Sniper Elite VR offers players free movement of their characters to interact with levels, which should make for interesting engagements and disengagements as you play through the game's campaign.
Sniper Elite VR offers players free movement of their characters to interact with levels, which should make for interesting engagements and disengagements as you play through the game's campaign.

For the short time I played, the shooting mechanics were the star of the show and it played out somewhat like a shooting gallery, and while Sniper Elite VR won’t quite feature the sprawling maps of Sniper Elite 4, Sniper Elite VR Assistant Producer Thomas Biggins mentioned that it will still feature its own full campaign, designed from the ground-up for a good, full-length game.

“You won’t get the same open landscape of Sniper Elite 4, but that means we can cater levels specifically to VR moments,” Biggins told us. “We can set up these core scenarios for people with full levels and a full campaign featuring full movement. It’s not quite open world, but we can craft these cool VR experiences in each level.”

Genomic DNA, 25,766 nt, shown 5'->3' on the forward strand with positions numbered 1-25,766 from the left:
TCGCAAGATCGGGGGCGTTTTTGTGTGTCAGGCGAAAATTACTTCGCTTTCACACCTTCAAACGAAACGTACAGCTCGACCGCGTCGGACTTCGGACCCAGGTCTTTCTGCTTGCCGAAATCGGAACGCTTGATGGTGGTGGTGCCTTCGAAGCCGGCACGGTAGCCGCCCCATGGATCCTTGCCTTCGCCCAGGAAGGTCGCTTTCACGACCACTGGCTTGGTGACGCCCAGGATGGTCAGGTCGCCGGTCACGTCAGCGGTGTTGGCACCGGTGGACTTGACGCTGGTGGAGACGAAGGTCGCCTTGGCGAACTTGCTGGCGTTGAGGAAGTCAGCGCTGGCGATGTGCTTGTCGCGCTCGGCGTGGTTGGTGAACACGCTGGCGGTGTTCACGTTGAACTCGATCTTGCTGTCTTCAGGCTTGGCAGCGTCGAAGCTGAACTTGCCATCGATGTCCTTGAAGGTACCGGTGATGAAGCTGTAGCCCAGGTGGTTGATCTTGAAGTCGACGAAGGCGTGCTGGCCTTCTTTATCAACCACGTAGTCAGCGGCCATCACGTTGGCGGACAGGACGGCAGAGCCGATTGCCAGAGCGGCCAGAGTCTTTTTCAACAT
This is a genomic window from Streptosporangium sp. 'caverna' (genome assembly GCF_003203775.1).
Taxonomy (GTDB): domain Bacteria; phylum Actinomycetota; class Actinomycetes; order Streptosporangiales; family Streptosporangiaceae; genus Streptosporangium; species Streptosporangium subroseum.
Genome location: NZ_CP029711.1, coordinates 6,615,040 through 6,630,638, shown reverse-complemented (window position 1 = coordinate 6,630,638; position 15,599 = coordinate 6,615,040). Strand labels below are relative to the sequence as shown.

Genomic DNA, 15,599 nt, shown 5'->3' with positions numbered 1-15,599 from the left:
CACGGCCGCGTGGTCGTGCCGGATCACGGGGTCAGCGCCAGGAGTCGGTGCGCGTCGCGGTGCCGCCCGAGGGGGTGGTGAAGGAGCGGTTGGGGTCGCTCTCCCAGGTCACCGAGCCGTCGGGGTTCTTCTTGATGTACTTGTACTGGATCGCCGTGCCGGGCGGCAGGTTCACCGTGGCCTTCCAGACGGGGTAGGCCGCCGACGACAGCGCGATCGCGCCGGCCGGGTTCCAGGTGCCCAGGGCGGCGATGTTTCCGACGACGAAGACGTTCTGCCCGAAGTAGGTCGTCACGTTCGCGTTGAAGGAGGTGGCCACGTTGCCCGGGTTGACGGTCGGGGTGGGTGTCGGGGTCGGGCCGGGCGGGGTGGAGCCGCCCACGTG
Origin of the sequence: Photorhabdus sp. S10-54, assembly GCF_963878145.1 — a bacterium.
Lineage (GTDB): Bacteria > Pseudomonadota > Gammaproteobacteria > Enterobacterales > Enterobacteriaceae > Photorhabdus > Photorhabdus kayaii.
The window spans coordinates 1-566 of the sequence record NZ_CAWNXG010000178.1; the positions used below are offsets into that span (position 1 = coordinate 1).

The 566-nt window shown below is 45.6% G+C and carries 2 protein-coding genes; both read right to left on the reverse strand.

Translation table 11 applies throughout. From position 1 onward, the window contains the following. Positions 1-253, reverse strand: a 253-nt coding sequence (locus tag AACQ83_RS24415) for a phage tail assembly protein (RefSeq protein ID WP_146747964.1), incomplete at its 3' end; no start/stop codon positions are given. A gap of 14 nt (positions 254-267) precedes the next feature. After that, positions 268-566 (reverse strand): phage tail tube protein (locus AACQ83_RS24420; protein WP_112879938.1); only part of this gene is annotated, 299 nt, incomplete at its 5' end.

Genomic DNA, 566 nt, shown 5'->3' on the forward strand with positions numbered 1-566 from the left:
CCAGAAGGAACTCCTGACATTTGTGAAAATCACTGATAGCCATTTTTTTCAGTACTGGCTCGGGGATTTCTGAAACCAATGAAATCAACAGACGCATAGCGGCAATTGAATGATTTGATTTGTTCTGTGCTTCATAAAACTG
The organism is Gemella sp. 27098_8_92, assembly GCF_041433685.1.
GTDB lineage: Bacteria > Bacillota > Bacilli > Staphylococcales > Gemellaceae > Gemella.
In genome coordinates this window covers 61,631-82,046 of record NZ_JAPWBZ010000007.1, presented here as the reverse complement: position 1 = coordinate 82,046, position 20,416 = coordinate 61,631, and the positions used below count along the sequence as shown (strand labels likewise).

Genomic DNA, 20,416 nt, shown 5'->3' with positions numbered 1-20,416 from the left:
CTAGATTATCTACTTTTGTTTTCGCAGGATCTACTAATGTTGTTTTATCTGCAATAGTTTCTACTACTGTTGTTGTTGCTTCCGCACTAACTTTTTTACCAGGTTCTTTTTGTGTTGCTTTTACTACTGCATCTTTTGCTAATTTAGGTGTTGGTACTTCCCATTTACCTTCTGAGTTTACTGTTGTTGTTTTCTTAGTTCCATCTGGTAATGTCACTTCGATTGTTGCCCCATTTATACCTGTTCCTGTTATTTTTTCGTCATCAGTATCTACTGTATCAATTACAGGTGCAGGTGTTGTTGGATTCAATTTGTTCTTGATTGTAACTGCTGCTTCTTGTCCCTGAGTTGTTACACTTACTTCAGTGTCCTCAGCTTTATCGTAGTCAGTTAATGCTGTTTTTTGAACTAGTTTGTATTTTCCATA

That is to say, while it might feel a little bit like a shooting gallery at times in Sniper Elite VR based on my demo, there was also a solid range of movement and interaction that seemed set for more complex levels.

The VR experience on Sniper Elite

As virtual reality continues to evolve, so too do the options and accessibility that games should be offering. We see this in the design rhetoric of games like Half-Life: Alyx, where Valve is actively pursuing accessibility options for players, but Sniper Elite VR is offering some creature comforts for VR players of every kind too.

Comfort is eveyrthing in VR and Sniper Elite VR offers numerous options to keep the player comfortable while keeping the Sniper Elite experience intact.
Comfort is eveyrthing in VR and Sniper Elite VR offers numerous options to keep the player comfortable while keeping the Sniper Elite experience intact.